Count community theatre among holiday traditions for many

The Railsback family in North Carolina enjoys lots of conventional holiday festivities — get-togethers, special meals, exchanging gifts. But for the last several years, they have added another tradition that illustrates the meaning of the season for them: performing in the High Point Community Theatre's "A Christmas Carol: The Musical."

"It's a huge part of our Christmas," said Kristina Railsback, who has played the role of Mrs. Cratchit since the theatre first presented the production five years ago. Her husband, Eric, and sons, Liam, 14, and Caleb, 18, also have taken part every year, either performing onstage or working in the production crew.

She loves that the commitment brings the family together often for rehearsals, and she finds the message of Charles Dickens' classic tale sets the right tone for the holidays.

"It's such a story of redemption that the Scrooge character has a chance to become a better person — it moves me every single time," she says.

More than that, she relishes the energy and feeling of kinship produced when people of all ages and backgrounds come together to do something creative. "I look forward to it all year," she said.

Community theatre productions take on special meaning at the holidays, agreed Tabi Bryner, who has been directing plays in Hemingford, Nebraska, since 2008. The performances give audience members a way to reconnect with the meaning of the holidays, said Bryner, who studied theatre in college and worked as an Equity stage manager for over a decade.

"Live entertainment takes you away from reality for a short couple of hours," she said, and the holiday-themed plays "help create wonderful memories. We always choose a heartwarming story. Attending the play has become ingrained in the community. It's what they do."

Bryner said the performers in her community productions range in age from toddlers to seniors — "It's what makes the plays so popular," she said. "Hometown folk acting as though they are paid professionals — they take it very seriously to create great theatre . The laughter is hearty and the tears become real from the audience."

Eleven-year-old Grace Lilley-Gitch has acted in two Hemingford productions, including "The Best Christmas Pageant Ever," a popular holiday play based a children's novel. "It's really good for the community that there's a holiday play because it's an event for everybody to go to," she said. "There's usually a message about what Christmas is really about and how to be grateful."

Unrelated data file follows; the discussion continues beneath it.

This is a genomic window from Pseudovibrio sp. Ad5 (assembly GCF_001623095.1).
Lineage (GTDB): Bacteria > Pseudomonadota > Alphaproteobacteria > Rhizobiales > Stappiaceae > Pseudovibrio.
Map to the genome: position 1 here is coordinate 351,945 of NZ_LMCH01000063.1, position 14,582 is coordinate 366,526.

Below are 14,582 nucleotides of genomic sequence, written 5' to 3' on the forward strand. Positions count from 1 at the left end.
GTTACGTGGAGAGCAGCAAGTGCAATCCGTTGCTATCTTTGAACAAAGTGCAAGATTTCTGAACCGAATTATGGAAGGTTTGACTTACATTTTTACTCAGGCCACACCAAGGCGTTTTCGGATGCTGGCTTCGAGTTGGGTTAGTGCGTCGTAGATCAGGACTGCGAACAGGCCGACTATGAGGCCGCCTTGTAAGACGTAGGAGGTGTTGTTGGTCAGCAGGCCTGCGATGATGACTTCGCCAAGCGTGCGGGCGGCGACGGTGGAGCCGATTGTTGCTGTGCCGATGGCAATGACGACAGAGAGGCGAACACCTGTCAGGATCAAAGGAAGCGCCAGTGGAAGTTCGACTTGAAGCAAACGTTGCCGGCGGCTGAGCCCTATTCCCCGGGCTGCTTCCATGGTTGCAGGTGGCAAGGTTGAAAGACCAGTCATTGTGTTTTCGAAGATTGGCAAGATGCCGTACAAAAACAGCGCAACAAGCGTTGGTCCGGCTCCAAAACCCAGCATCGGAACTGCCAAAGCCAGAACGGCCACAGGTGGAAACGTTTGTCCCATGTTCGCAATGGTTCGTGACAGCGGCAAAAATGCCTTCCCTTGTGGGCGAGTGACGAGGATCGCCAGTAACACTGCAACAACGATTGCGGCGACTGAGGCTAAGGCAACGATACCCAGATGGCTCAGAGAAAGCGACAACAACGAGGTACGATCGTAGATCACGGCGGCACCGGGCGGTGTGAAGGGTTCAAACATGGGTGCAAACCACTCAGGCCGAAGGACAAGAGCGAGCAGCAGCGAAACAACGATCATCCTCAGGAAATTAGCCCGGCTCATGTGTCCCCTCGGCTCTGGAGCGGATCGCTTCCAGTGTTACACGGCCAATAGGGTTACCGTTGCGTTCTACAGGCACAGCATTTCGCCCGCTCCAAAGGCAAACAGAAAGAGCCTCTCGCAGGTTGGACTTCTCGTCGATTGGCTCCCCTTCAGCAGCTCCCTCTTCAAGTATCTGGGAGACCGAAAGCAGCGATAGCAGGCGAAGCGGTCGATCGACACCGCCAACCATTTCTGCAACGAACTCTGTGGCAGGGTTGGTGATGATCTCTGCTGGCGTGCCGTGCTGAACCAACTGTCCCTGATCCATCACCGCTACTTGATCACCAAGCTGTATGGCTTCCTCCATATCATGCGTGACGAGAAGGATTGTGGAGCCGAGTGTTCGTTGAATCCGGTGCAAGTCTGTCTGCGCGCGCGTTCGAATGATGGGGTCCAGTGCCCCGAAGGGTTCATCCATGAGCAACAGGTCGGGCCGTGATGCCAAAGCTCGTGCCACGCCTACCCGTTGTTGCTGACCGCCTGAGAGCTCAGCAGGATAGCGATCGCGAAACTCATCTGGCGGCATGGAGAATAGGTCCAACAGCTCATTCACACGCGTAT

In Grove City, Ohio, Lisa Radwanski says she regularly takes her family to see friends perform in the holiday shows put on at the Little Theatre Off Broadway. Past performances have included "The Twelve Daze of Christmas," a comedy based on the Christmas carol and "'Twas The Night Before Christmas," which retells the classic poem with the focus on a mouse and a reindeer.

"It is fun to watch children we know on stage, and see them grow up more each year," she said. "We leave the productions happier and filled with Christmas spirit."

And in St. Paul, the Minnesota Jewish Theatre Company launched a holiday show in 2000. Initially, the intended audience was Jewish families, but the annual production, which uses both paid actors and community volunteers, has become a holiday tradition for people of many faiths, said Katie Howells, manager of communications and audience engagement. "It's just really grown," she said.

The theatre , which sometimes commissions playwrights to create shows based on Jewish children's literature, looks for themes that promote cultural unity and help educate the community about Jewish traditions, while setting the mood for Hanukkah, she said. This year, the troupe will perform "Hanukkah Lights in the Big Sky," a commissioned work based on the true story of a community in Billings, Montana, that rallied around its Jewish neighbours after a brick was thrown at a menorah in a child's window.

The theatre offers low-priced student tickets and encourages schools to attend as a field trip.

"It feels really important to me to provide this opportunity for young people — a lot of whom have never been to the theatre — to come and learn and enjoy," said Barbara Brooks, producing artistic director.

At one rehearsal every year, she serves potato latkes to the cast and crew. "There are always people who say, 'I've never had them.' So it's kind of fun," she said.

Melissa Kossler Dutton, The Associated Press